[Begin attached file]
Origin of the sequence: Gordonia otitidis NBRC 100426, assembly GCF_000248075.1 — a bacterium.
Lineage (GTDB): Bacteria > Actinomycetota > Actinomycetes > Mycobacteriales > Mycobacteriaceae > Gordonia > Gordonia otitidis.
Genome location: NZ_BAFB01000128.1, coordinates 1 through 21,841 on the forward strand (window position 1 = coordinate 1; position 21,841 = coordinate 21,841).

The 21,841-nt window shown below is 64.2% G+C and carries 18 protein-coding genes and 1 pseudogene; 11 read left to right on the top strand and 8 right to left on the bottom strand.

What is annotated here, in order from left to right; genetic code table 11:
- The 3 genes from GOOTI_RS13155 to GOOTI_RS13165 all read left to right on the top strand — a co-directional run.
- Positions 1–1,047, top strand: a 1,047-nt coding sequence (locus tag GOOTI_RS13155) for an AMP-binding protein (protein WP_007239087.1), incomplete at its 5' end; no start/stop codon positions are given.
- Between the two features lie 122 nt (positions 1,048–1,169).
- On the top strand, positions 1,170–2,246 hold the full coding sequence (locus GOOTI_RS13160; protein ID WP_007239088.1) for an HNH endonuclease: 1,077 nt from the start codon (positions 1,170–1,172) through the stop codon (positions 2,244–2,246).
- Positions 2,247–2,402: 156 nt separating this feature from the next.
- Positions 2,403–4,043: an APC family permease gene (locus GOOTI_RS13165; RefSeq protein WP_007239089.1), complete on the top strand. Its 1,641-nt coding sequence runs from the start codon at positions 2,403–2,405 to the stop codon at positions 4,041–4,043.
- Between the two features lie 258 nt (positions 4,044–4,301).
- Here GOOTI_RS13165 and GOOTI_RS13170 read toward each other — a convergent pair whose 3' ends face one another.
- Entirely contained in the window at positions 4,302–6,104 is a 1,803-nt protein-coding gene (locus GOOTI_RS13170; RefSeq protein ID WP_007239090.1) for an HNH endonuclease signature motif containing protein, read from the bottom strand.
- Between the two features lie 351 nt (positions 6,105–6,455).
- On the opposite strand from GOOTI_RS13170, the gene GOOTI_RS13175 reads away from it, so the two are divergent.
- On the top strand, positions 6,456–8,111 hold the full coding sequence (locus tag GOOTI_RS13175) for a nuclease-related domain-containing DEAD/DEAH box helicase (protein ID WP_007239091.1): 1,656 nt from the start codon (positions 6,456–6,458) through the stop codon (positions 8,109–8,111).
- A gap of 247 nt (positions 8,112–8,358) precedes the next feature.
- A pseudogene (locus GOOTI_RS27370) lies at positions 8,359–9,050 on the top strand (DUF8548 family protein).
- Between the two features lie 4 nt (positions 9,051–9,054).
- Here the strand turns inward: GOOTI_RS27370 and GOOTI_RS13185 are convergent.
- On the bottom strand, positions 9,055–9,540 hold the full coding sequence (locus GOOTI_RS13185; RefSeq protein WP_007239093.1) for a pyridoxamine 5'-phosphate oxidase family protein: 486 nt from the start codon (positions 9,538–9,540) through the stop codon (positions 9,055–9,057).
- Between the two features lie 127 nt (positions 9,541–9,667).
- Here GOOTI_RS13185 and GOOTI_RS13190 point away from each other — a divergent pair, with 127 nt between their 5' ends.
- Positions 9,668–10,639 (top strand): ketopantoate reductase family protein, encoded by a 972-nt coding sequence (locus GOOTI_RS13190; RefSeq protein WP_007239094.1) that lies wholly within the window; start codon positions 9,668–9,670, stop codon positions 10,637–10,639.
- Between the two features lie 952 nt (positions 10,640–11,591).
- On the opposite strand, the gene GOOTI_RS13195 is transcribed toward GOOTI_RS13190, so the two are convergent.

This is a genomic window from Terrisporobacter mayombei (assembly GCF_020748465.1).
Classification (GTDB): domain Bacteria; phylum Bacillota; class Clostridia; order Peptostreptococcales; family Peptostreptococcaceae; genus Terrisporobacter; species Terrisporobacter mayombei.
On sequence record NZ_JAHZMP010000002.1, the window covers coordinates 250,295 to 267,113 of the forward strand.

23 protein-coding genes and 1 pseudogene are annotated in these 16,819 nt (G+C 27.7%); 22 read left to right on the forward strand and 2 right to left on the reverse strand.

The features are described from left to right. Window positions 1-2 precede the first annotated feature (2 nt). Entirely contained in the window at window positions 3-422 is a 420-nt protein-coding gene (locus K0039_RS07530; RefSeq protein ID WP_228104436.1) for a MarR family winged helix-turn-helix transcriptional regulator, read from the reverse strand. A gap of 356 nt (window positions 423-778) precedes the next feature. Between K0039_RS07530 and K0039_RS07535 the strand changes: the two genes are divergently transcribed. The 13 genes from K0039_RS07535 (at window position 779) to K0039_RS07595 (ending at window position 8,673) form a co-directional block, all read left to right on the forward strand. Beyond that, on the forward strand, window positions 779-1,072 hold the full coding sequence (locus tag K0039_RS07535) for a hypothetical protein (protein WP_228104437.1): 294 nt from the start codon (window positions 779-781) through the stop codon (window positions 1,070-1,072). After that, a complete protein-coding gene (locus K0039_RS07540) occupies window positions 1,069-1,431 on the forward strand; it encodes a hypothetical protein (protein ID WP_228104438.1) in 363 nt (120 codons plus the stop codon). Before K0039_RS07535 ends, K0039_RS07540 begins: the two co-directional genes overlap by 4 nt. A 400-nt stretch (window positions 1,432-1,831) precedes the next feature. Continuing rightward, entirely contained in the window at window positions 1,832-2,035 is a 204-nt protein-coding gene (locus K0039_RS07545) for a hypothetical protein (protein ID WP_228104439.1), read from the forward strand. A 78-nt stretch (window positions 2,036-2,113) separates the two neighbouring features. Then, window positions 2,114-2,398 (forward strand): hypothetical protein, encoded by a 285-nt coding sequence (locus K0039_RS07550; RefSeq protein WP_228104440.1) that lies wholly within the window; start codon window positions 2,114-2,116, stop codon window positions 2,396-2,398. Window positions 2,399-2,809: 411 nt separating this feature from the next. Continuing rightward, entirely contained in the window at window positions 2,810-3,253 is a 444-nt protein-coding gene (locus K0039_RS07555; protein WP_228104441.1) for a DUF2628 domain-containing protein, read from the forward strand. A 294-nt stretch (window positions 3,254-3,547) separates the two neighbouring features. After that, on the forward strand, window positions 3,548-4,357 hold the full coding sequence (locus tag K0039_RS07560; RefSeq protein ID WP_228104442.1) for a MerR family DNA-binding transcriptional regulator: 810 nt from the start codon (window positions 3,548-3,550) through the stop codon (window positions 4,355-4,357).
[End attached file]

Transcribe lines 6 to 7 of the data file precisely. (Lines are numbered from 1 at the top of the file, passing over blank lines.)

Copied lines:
- The 3 genes from GOOTI_RS13155 to GOOTI_RS13165 all read left to right on the top strand — a co-directional run.
- Positions 1–1,047, top strand: a 1,047-nt coding sequence (locus tag GOOTI_RS13155) for an AMP-binding protein (protein WP_007239087.1), incomplete at its 5' end; no start/stop codon positions are given.